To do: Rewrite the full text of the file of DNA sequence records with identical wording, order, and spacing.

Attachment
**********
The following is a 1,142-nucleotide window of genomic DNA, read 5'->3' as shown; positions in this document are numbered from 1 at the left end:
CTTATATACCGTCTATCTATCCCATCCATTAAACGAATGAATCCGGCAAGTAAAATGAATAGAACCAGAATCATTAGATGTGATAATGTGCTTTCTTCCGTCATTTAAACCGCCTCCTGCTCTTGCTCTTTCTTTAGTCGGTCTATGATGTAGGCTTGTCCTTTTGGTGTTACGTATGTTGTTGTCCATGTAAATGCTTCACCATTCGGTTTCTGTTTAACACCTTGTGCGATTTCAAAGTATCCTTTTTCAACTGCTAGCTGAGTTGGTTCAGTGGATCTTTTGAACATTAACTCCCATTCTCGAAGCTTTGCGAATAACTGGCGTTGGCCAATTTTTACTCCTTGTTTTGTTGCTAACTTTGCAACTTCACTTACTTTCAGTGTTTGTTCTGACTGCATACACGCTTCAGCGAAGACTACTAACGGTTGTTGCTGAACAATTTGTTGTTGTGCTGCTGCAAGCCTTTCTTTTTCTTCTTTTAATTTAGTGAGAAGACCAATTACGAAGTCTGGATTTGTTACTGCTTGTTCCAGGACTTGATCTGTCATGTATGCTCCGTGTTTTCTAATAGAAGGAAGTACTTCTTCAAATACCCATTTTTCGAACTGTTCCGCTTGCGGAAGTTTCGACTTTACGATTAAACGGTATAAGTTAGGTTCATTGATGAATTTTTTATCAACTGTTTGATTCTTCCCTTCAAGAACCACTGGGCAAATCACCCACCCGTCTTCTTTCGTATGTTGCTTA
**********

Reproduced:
The following is a 1,142-nucleotide window of genomic DNA, read 5'->3' as shown; positions in this document are numbered from 1 at the left end:
CTTATATACCGTCTATCTATCCCATCCATTAAACGAATGAATCCGGCAAGTAAAATGAATAGAACCAGAATCATTAGATGTGATAATGTGCTTTCTTCCGTCATTTAAACCGCCTCCTGCTCTTGCTCTTTCTTTAGTCGGTCTATGATGTAGGCTTGTCCTTTTGGTGTTACGTATGTTGTTGTCCATGTAAATGCTTCACCATTCGGTTTCTGTTTAACACCTTGTGCGATTTCAAAGTATCCTTTTTCAACTGCTAGCTGAGTTGGTTCAGTGGATCTTTTGAACATTAACTCCCATTCTCGAAGCTTTGCGAATAACTGGCGTTGGCCAATTTTTACTCCTTGTTTTGTTGCTAACTTTGCAACTTCACTTACTTTCAGTGTTTGTTCTGACTGCATACACGCTTCAGCGAAGACTACTAACGGTTGTTGCTGAACAATTTGTTGTTGTGCTGCTGCAAGCCTTTCTTTTTCTTCTTTTAATTTAGTGAGAAGACCAATTACGAAGTCTGGATTTGTTACTGCTTGTTCCAGGACTTGATCTGTCATGTATGCTCCGTGTTTTCTAATAGAAGGAAGTACTTCTTCAAATACCCATTTTTCGAACTGTTCCGCTTGCGGAAGTTTCGACTTTACGATTAAACGGTATAAGTTAGGTTCATTGATGAATTTTTTATCAACTGTTTGATTCTTCCCTTCAAGAACCACTGGGCAAATCACCCACCCGTCTTCTTTCGTATGTTGCTTA